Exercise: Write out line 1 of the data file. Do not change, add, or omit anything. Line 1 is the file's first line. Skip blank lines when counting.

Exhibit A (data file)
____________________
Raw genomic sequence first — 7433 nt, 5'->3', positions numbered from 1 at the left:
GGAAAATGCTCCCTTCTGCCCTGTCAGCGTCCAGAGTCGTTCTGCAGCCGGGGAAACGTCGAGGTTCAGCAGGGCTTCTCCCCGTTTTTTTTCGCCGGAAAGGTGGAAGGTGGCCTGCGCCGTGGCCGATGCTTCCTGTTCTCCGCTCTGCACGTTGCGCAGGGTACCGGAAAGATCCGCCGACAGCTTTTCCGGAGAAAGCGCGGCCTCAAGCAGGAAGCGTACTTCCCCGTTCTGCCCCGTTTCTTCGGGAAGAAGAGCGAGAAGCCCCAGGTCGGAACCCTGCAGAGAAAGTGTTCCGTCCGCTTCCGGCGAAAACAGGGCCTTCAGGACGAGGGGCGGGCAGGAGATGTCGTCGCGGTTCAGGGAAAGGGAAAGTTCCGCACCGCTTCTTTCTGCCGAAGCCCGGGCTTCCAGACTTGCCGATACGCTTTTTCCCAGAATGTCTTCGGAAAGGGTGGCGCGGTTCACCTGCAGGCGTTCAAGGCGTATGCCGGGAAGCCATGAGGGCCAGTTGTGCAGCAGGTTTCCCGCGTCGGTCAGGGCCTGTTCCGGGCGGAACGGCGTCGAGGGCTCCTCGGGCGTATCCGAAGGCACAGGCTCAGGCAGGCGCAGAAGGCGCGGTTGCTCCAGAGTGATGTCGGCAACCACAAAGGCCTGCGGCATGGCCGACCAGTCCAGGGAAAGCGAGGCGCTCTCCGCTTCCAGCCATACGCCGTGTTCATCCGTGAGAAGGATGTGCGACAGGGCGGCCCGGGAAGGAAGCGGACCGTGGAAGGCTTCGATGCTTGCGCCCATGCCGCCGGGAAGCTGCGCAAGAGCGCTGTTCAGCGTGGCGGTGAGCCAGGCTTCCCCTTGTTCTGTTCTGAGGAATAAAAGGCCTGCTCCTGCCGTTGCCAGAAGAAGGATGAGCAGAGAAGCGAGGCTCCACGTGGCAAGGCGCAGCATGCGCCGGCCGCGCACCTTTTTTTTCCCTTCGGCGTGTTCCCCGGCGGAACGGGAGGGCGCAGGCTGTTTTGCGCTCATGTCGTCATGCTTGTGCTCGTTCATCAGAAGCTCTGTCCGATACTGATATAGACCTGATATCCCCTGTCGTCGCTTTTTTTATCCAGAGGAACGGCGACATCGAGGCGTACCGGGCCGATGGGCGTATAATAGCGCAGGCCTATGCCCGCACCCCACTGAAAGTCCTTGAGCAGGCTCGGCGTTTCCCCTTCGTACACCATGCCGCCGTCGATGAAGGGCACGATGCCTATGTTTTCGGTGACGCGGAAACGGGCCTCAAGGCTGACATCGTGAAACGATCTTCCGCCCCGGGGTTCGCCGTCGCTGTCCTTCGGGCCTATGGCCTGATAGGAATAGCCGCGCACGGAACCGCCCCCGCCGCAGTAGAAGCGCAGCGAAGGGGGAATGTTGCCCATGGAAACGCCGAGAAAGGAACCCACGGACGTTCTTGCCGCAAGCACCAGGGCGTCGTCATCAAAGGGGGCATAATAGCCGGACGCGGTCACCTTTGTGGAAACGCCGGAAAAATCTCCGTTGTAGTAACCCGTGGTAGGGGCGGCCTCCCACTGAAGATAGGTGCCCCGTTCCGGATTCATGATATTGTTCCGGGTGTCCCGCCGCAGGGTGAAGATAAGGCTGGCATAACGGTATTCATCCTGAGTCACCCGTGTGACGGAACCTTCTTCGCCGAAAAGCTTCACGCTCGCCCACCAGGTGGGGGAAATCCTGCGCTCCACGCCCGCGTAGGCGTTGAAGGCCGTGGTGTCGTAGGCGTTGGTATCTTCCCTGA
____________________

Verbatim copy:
Raw genomic sequence first — 7433 nt, 5'->3', positions numbered from 1 at the left: